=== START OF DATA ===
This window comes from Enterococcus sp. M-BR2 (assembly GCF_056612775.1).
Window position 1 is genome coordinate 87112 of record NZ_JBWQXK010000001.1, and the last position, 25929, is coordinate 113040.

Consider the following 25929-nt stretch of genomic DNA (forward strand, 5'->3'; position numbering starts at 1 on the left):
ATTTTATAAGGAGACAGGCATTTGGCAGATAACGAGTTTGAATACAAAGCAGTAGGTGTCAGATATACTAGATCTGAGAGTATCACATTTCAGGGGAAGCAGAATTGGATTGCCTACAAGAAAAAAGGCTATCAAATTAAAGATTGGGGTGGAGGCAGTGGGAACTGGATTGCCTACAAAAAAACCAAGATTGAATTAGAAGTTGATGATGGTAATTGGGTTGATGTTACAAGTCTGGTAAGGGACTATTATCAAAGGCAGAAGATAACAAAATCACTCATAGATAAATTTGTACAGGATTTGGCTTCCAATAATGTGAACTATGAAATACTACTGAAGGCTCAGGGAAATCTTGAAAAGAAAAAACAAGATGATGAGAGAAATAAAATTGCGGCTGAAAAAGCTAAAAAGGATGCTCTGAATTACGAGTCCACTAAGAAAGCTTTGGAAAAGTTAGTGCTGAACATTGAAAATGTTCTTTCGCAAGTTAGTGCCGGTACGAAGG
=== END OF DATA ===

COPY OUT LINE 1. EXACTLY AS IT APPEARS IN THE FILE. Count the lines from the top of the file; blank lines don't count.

This window comes from Enterococcus sp. M-BR2 (assembly GCF_056612775.1).